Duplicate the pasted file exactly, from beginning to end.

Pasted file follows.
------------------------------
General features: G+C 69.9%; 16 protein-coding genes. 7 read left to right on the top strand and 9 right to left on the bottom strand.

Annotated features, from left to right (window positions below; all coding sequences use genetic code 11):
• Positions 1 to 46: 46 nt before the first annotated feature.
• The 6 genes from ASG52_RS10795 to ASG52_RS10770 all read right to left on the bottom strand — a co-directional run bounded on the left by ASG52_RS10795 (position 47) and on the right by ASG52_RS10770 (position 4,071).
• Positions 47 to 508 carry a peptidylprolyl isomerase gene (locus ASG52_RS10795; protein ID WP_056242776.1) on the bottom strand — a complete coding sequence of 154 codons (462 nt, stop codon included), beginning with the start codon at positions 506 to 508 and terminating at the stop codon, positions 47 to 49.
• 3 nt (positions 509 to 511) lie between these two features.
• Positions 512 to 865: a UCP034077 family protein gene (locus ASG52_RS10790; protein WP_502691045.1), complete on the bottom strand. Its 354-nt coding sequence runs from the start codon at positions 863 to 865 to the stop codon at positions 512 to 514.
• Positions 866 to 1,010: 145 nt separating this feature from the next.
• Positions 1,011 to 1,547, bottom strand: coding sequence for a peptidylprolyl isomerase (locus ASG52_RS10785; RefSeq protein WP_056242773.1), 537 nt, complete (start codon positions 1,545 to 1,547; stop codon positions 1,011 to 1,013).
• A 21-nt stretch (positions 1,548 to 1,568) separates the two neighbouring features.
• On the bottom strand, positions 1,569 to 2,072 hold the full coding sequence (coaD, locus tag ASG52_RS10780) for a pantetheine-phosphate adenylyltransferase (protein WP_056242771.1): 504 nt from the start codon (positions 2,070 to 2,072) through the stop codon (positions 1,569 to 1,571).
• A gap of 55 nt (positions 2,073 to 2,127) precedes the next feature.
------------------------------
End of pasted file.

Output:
General features: G+C 69.9%; 16 protein-coding genes. 7 read left to right on the top strand and 9 right to left on the bottom strand.

Annotated features, from left to right (window positions below; all coding sequences use genetic code 11):
• Positions 1 to 46: 46 nt before the first annotated feature.
• The 6 genes from ASG52_RS10795 to ASG52_RS10770 all read right to left on the bottom strand — a co-directional run bounded on the left by ASG52_RS10795 (position 47) and on the right by ASG52_RS10770 (position 4,071).
• Positions 47 to 508 carry a peptidylprolyl isomerase gene (locus ASG52_RS10795; protein ID WP_056242776.1) on the bottom strand — a complete coding sequence of 154 codons (462 nt, stop codon included), beginning with the start codon at positions 506 to 508 and terminating at the stop codon, positions 47 to 49.
• 3 nt (positions 509 to 511) lie between these two features.
• Positions 512 to 865: a UCP034077 family protein gene (locus ASG52_RS10790; protein WP_502691045.1), complete on the bottom strand. Its 354-nt coding sequence runs from the start codon at positions 863 to 865 to the stop codon at positions 512 to 514.
• Positions 866 to 1,010: 145 nt separating this feature from the next.
• Positions 1,011 to 1,547, bottom strand: coding sequence for a peptidylprolyl isomerase (locus ASG52_RS10785; RefSeq protein WP_056242773.1), 537 nt, complete (start codon positions 1,545 to 1,547; stop codon positions 1,011 to 1,013).
• A 21-nt stretch (positions 1,548 to 1,568) separates the two neighbouring features.
• On the bottom strand, positions 1,569 to 2,072 hold the full coding sequence (coaD, locus tag ASG52_RS10780) for a pantetheine-phosphate adenylyltransferase (protein WP_056242771.1): 504 nt from the start codon (positions 2,070 to 2,072) through the stop codon (positions 1,569 to 1,571).
• A gap of 55 nt (positions 2,073 to 2,127) precedes the next feature.